No timetable for CBS station sales


CBS Corp. CEO Les Moonves says the company has received attractive bids for some of the 50 or so middle market radio stations it has up for sale, but he can’t predict when any deals will get done due to the tough financing markets. Moonves insisted that getting the right price for the radio assets is more important than timing. Meanwhile, radio revenues fell again in Q3. The company noted that it has been cutting costs in radio and outdoor, but that all five segments of CBS (TV, radio, outdoor, publishing & interactive) are contributing profits.

Radio revenues fell 12% to $392.5 million, a drop of 11% on a same stations basis. OIBDA dropped 18% to $139.4 million. The area of weakness, of course, is local advertising, affecting not only radio, but also the O&O TV group and outdoor at CBS Corp. “We’ve anticipated this slowdown for some time and have taken proactive measure by reducing capital and operating costs going back to last year. We will continue to right-size our businesses as we move forward as well,” Moonves said.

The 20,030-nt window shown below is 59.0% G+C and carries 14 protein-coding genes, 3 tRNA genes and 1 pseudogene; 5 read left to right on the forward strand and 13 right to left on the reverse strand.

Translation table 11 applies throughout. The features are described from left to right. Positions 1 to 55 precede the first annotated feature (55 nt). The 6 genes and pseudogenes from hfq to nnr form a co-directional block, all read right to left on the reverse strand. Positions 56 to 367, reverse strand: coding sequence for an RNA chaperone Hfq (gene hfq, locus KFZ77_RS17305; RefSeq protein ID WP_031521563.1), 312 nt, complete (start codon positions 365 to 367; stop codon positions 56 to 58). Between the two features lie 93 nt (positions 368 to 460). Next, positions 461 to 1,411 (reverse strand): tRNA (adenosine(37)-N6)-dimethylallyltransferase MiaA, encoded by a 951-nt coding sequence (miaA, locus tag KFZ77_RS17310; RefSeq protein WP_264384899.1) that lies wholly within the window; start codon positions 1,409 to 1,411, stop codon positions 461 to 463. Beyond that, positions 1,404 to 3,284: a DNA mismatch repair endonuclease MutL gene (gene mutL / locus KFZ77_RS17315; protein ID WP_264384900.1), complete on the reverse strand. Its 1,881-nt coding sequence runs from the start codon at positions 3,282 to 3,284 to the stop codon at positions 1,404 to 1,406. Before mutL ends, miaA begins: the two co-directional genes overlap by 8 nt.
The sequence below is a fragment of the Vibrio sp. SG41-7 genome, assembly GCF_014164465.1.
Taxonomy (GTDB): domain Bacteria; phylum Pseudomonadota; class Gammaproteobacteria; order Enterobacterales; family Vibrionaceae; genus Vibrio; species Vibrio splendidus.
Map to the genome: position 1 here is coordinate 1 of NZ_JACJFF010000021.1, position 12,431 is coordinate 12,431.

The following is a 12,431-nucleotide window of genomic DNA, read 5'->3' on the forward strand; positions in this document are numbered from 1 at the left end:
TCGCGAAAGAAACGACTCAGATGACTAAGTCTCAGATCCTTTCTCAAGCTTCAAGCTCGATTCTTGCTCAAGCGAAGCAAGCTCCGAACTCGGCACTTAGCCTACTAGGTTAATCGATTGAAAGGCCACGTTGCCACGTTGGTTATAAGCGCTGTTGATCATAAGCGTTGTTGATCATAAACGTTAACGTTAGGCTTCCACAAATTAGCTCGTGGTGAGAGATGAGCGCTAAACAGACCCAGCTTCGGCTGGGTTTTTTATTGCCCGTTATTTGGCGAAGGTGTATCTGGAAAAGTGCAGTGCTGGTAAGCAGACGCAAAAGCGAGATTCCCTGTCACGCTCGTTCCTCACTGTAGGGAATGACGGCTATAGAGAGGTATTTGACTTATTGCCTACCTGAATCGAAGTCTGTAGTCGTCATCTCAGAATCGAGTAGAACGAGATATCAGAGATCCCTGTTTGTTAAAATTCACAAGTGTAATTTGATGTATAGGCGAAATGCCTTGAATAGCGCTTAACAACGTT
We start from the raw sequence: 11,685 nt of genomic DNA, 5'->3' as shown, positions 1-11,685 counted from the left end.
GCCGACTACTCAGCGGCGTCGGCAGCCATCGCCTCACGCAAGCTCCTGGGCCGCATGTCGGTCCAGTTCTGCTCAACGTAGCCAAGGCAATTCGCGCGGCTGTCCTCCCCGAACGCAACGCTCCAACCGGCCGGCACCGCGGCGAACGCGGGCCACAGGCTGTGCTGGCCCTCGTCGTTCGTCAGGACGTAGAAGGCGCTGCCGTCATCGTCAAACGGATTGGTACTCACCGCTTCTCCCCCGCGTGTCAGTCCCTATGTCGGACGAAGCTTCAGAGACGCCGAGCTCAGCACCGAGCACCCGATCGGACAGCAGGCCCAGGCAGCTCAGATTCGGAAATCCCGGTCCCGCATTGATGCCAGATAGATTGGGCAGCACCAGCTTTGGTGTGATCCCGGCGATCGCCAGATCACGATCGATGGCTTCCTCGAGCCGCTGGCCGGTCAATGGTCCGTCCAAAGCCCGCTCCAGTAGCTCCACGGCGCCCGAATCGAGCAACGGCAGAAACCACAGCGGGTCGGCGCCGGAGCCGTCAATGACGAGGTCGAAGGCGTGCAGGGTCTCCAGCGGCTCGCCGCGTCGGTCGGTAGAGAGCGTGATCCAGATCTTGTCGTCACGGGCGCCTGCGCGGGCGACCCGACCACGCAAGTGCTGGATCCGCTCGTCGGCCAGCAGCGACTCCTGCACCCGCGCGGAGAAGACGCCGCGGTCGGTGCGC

Like so many broadcasting companies, CBS had to reassess the value of its FCC licenses, goodwill and such and took a non-cash pre-tax impairment charge of $14.12 billion in Q3. Net earnings from continuing operations fell to a loss of $12.46 billion for the quarter, versus a positive number of $340.2 million a year ago.

Television division revenues rose 2% to $2.08 billion, but operating income before depreciation and amortization (OIBDA) fell 15% to $414 million.

Moonves said the pending radio divestitures are part of what he says is a strategic decision to move from slow-growth assets to fast-growth assets. With its recent purchase of CNET, CBS Corp. reported its interactive division on a separate line for the first time. Revenues were $140.7 million and produced OIBDA of $2.5 million.

With its stock price currently hovering around nine bucks, CBS Corp. is paying a hefty dividend of 12% to shareholders and some on Wall Street have questioned whether that can be sustained. Both Moonves and Chairman Sumner Redstone sought to reassure investors that the company plans to maintain its dividend, with Moonves calling it a “front and center” issue.